The economy may be flirting with a double-dip, but there is scant sign of recession from housebuilder Bovis Homes, which yesterday bullishly flagged up a "significant increase" in its 2012 profits.
Bovis is paying more attention to the lucrative southern England housing market, which should account for 75 per cent of its sales in future compared with about half before the housing crash in 2007.
The 4.5 per cent rise in average selling prices to £180,100 in 2011 was almost entirely accounted for by family homes in the South, as affluent buyers and a more acute shortage of homes kept prices buoyant.
Despite the southern push, the chief executive David Ritchie has no plans to crack the capital: "London isn't our bag. We'll develop within the M25 but we're not a city-centre builder."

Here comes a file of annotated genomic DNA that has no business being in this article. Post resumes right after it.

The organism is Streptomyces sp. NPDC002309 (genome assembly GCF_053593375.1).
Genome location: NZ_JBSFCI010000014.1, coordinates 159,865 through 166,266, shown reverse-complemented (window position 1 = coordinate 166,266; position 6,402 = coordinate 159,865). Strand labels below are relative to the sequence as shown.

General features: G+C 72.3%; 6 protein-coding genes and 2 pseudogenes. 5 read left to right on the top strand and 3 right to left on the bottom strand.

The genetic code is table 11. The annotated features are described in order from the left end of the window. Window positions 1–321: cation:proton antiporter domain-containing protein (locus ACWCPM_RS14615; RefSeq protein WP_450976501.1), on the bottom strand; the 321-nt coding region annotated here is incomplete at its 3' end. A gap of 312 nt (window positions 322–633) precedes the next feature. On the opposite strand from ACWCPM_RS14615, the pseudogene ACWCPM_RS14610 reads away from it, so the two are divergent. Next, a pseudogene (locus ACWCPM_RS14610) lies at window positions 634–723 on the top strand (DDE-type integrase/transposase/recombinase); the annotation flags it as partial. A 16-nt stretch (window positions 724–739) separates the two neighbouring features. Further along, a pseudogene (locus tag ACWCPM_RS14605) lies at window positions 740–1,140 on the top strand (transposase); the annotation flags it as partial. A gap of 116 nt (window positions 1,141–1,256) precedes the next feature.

At the turn of this year, Bovis had orders for 566 homes, up 35 per cent on a year earlier.
Even based on current market conditions – hardly boom territory – profits will be buoyed by more sales, increased margins on land bought more cheaply after the crash, and higher selling prices from the southern drive. The housebuilder will also open more sales outlets and expects to add another 20 sites to its landbank this year.
Deutsche Bank's analyst Glynis Johnson reckons pre-tax profits will jump more than 50 per cent to £48m this year from about £31m in 2011.
The company's shares yesterday added 0.5p to 453.6p.